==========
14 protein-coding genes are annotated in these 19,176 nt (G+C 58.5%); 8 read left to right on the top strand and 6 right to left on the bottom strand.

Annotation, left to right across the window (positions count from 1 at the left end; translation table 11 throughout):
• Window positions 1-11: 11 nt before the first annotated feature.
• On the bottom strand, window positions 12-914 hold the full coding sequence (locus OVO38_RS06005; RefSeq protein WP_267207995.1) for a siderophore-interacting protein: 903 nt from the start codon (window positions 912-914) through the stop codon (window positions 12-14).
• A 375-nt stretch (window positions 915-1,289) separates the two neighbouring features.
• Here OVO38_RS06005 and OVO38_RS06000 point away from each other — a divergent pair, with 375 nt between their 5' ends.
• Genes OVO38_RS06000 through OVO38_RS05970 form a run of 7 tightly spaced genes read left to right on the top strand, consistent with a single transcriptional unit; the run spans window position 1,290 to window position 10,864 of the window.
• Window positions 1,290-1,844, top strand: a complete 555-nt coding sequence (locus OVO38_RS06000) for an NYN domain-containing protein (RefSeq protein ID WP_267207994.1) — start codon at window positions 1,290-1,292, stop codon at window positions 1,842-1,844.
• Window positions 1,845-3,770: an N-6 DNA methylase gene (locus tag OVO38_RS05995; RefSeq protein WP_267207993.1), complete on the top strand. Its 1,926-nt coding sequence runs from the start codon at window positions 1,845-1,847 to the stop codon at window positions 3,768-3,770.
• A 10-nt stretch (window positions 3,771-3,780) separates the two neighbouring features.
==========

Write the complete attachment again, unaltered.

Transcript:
14 protein-coding genes are annotated in these 19,176 nt (G+C 58.5%); 8 read left to right on the top strand and 6 right to left on the bottom strand.

Annotation, left to right across the window (positions count from 1 at the left end; translation table 11 throughout):
• Window positions 1-11: 11 nt before the first annotated feature.
• On the bottom strand, window positions 12-914 hold the full coding sequence (locus OVO38_RS06005; RefSeq protein WP_267207995.1) for a siderophore-interacting protein: 903 nt from the start codon (window positions 912-914) through the stop codon (window positions 12-14).
• A 375-nt stretch (window positions 915-1,289) separates the two neighbouring features.
• Here OVO38_RS06005 and OVO38_RS06000 point away from each other — a divergent pair, with 375 nt between their 5' ends.
• Genes OVO38_RS06000 through OVO38_RS05970 form a run of 7 tightly spaced genes read left to right on the top strand, consistent with a single transcriptional unit; the run spans window position 1,290 to window position 10,864 of the window.
• Window positions 1,290-1,844, top strand: a complete 555-nt coding sequence (locus OVO38_RS06000) for an NYN domain-containing protein (RefSeq protein ID WP_267207994.1) — start codon at window positions 1,290-1,292, stop codon at window positions 1,842-1,844.
• Window positions 1,845-3,770: an N-6 DNA methylase gene (locus tag OVO38_RS05995; RefSeq protein WP_267207993.1), complete on the top strand. Its 1,926-nt coding sequence runs from the start codon at window positions 1,845-1,847 to the stop codon at window positions 3,768-3,770.
• A 10-nt stretch (window positions 3,771-3,780) separates the two neighbouring features.